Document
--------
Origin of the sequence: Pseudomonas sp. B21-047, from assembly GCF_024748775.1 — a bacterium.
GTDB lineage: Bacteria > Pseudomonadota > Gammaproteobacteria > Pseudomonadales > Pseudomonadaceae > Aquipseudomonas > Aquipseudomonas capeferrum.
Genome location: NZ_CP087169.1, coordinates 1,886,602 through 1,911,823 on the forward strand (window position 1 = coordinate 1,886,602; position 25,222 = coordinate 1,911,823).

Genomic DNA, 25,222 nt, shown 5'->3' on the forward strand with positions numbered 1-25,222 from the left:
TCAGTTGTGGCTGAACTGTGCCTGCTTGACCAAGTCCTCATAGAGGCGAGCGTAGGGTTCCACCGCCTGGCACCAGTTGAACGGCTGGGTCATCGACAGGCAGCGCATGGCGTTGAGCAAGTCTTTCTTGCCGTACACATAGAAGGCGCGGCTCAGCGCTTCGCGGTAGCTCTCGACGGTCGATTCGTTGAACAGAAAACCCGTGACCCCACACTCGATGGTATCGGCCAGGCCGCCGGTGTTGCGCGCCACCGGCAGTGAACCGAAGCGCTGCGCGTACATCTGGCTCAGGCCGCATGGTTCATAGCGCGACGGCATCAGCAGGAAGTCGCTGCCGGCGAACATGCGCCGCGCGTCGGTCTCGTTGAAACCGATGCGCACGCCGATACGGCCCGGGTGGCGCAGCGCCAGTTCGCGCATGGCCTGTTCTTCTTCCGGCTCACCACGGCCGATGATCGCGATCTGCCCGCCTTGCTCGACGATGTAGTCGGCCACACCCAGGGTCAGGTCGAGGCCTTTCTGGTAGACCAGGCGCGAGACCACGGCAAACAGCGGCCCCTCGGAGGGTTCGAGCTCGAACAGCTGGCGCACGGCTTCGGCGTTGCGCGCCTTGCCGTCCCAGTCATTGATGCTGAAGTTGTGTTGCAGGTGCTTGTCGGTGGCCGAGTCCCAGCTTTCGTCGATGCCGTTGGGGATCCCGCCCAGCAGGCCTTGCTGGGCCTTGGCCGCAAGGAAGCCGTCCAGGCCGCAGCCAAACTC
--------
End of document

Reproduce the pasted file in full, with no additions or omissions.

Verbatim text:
Origin of the sequence: Pseudomonas sp. B21-047, from assembly GCF_024748775.1 — a bacterium.
GTDB lineage: Bacteria > Pseudomonadota > Gammaproteobacteria > Pseudomonadales > Pseudomonadaceae > Aquipseudomonas > Aquipseudomonas capeferrum.
Genome location: NZ_CP087169.1, coordinates 1,886,602 through 1,911,823 on the forward strand (window position 1 = coordinate 1,886,602; position 25,222 = coordinate 1,911,823).

Genomic DNA, 25,222 nt, shown 5'->3' on the forward strand with positions numbered 1-25,222 from the left:
TCAGTTGTGGCTGAACTGTGCCTGCTTGACCAAGTCCTCATAGAGGCGAGCGTAGGGTTCCACCGCCTGGCACCAGTTGAACGGCTGGGTCATCGACAGGCAGCGCATGGCGTTGAGCAAGTCTTTCTTGCCGTACACATAGAAGGCGCGGCTCAGCGCTTCGCGGTAGCTCTCGACGGTCGATTCGTTGAACAGAAAACCCGTGACCCCACACTCGATGGTATCGGCCAGGCCGCCGGTGTTGCGCGCCACCGGCAGTGAACCGAAGCGCTGCGCGTACATCTGGCTCAGGCCGCATGGTTCATAGCGCGACGGCATCAGCAGGAAGTCGCTGCCGGCGAACATGCGCCGCGCGTCGGTCTCGTTGAAACCGATGCGCACGCCGATACGGCCCGGGTGGCGCAGCGCCAGTTCGCGCATGGCCTGTTCTTCTTCCGGCTCACCACGGCCGATGATCGCGATCTGCCCGCCTTGCTCGACGATGTAGTCGGCCACACCCAGGGTCAGGTCGAGGCCTTTCTGGTAGACCAGGCGCGAGACCACGGCAAACAGCGGCCCCTCGGAGGGTTCGAGCTCGAACAGCTGGCGCACGGCTTCGGCGTTGCGCGCCTTGCCGTCCCAGTCATTGATGCTGAAGTTGTGTTGCAGGTGCTTGTCGGTGGCCGAGTCCCAGCTTTCGTCGATGCCGTTGGGGATCCCGCCCAGCAGGCCTTGCTGGGCCTTGGCCGCAAGGAAGCCGTCCAGGCCGCAGCCAAACTC